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Meet My Favorite Color, a Pittsburgh Nomad

We interview My Favorite Color, a Pittsburgh nomad, about his Rostrum Records debut album.

This article originally appeared on Audiomack.

My Favorite Color is something of a nomad. Living in Compton, Pittsburgh, and now LA, the influences of the coasts come together on his Rostrum Records debut album, Velma, where My Favorite Color—or Willis, as his friends refer to him—shines and growls through 30-plus minutes of heartfelt and layered raps.

From bangers (“Dale”) to aching odes (“Funeral”), My Favorite Color delivers a relatable and rugged debut. The textures of his voice hit the heart. His natural rasp and the grain of his delivery give us a classic feel, but his fluid and, at times, deadpan flows reveal him to be the sonic child of Mac Miller and MF DOOM. He is a must-hear artist for this fact alone.

Though My Favorite Color, 23, struggles to be proud of himself, the release of Velma was a necessary exhale he’d been holding for two years. The project was made while Willis was painfully lost two years ago, yet it rings ever-true in the present times with the dour “Funeral” standing as the centerpiece of an album focused on making it and superstardom.

My Favorite Color manifests a lot through his raps, and all of Velma has come true, save for “Funeral,” but he’s not scared to die. His outlook is one of peace and fluidity. Willis is brave, he’s braced himself for a difficult future, but Velma reveals bright days ahead.

Oh, and his favorite color is orange.

You’re a bit of a nomad, living for a time in Pittsburgh and also being from Compton. How does this transience impact your music?

A lot, not even just in my music, but me as a person. The East Coast and the West Coast are so different, even to this day. But it’s so funny because they get so many influences from each other. Growing up in LA was cool for me. It turned me into the person I am to the core. Even just wearing skinny jeans.

Once I moved to Pittsburgh, people were looking at me like I was crazy. I never even saw snow before I moved to Pittsburgh. I met so many different types of people in both cities; it made me understand what certain types of people wanted out of me.

As a Rostrum signee, you’re following a great lineage of Pittsburgh artists. What does the Rostrum co-sign mean to you? Do you think about Mac Miller and Wiz Khalifa as you work?

I think about Mac every time I write a word, literally. He was such a huge influence for me, and Wiz, too, of course. It was like I knew [Mac] so well, but I only met [him] twice in my entire life. Early on, Wiz was one of the first rappers I heard of locally. Seeing him make it happen, that’s what made me think Rostrum was that label. This isn’t just some Pittsburgh shit; this is an independent major. After Mac, [I thought] there must be a reason Rostrum artists take off. [Being on Rostrum] means a ton to me.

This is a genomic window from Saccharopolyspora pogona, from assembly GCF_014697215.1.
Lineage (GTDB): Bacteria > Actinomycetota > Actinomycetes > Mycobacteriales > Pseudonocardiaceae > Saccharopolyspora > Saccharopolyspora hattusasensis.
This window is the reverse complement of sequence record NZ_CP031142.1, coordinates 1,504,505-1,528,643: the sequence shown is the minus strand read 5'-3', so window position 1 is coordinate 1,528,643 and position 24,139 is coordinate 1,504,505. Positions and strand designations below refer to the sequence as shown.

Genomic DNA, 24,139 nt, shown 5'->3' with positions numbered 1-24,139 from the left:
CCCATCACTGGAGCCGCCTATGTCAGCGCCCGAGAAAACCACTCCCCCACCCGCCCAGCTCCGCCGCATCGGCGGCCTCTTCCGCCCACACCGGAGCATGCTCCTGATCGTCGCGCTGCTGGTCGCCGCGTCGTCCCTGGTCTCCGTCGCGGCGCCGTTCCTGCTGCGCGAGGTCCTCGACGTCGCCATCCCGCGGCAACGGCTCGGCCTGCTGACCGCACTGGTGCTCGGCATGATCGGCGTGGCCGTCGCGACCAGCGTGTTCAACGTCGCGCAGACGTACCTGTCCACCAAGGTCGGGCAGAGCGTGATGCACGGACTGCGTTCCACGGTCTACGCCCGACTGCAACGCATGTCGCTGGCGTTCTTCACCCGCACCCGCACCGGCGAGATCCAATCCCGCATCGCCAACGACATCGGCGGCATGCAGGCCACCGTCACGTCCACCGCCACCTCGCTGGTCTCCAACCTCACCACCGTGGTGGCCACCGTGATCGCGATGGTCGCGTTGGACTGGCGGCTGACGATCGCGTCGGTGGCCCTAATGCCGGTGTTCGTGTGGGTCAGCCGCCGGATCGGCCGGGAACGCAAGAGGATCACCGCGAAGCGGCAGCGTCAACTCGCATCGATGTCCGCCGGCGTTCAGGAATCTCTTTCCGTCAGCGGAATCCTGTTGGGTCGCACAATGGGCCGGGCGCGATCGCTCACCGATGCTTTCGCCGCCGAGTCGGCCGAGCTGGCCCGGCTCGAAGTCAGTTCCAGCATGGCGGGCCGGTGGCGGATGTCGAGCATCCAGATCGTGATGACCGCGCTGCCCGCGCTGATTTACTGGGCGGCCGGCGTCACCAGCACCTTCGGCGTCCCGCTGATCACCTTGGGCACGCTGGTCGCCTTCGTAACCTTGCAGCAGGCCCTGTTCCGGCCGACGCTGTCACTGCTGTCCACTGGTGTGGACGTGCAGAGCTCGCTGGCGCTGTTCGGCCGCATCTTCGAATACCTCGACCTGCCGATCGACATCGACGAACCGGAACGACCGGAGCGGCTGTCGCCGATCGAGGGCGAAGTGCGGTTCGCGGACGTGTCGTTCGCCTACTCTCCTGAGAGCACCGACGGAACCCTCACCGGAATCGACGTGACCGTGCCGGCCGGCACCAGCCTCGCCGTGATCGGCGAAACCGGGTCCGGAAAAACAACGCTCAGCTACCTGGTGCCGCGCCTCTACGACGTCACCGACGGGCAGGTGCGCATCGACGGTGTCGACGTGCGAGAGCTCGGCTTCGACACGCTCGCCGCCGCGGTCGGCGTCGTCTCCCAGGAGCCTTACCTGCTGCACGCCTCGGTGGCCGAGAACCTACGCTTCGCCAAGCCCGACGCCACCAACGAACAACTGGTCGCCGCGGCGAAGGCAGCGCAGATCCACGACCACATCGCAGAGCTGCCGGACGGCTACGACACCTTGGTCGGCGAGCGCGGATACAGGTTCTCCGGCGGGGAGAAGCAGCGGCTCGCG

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What is your writing process like?

It all depends on the circumstance I’m in when I’m writing. A song like “Funeral,” I wrote that without a beat. I just woke up in Pittsburgh; it’s overcast and raining, a Black person most likely got shot by a cop, honestly. I remember there was so much death lingering on me, mentally. I’ve been like that since middle school. [The lyrics] came to me naturally. I probably wrote that song in 30 minutes. I took it to One800’s house, and they just made the beat around what I was saying.

Most times, my process is: I get a beat and start mumbling some type of melodies. I like more organic things. I like actually linking up with producers, and we’re working together. I don’t usually need finished beats to write.

Your music, both Velma and 2018’s Go!, deals with mortality in broad strokes. Do you think about dying a lot?

I think about it every single day. I try not to, but no matter what, it always comes back to me. With death being such an inevitable thing, it’s good I think about it as often as I do. Everybody thinks about life, and [tries] not to think about death, because it’s such a confusing thing…

How does thinking about that impact you as an artist and as a man?

It puts me in a lot of dark places because the idea of it already is [dark]. But it also gives me something to talk about if people are willing to listen because everybody thinks about it; they just don’t wanna. So, when they hear this person talk about it so openly, they’re willing to listen and relate. We all have people who we loved pass away. We’ve all thought about death. We all wonder what it’s like.

The only issue is, I notice there’s a lot of manifestation in my raps. Velma was all about me getting signed and a life of me trying to chase superstardom. That album was done before I even signed. Everything came true so far, except “Funeral.”

If you passed away after this call, what would you want your legacy to be?

I would just want my legacy to be that I was very aware. I was in touch with myself and not afraid to die, nor wanting to die, per se. I was brave, and I was very, very ready. As I’ve been since middle school. Hell yeah, I was chasing a dream, but my deepest dream is for people to open their eyes to something that serious. ‘Cause it can happen to any of us.

Finally, what is your favorite color, and what do you think that says about you?

My favorite color’s orange…

Mine, too!

Ha! It’s ironic because growing up, my favorite color was red. But my brother was a Crip, so he never would let me fuck with red, so I guess I jumped to the [next] closest color. Orange has a huge place in my complex heart. It reminds me of childhood, learning more about shit around me. It reminds me of brightness and the aura of happiness.



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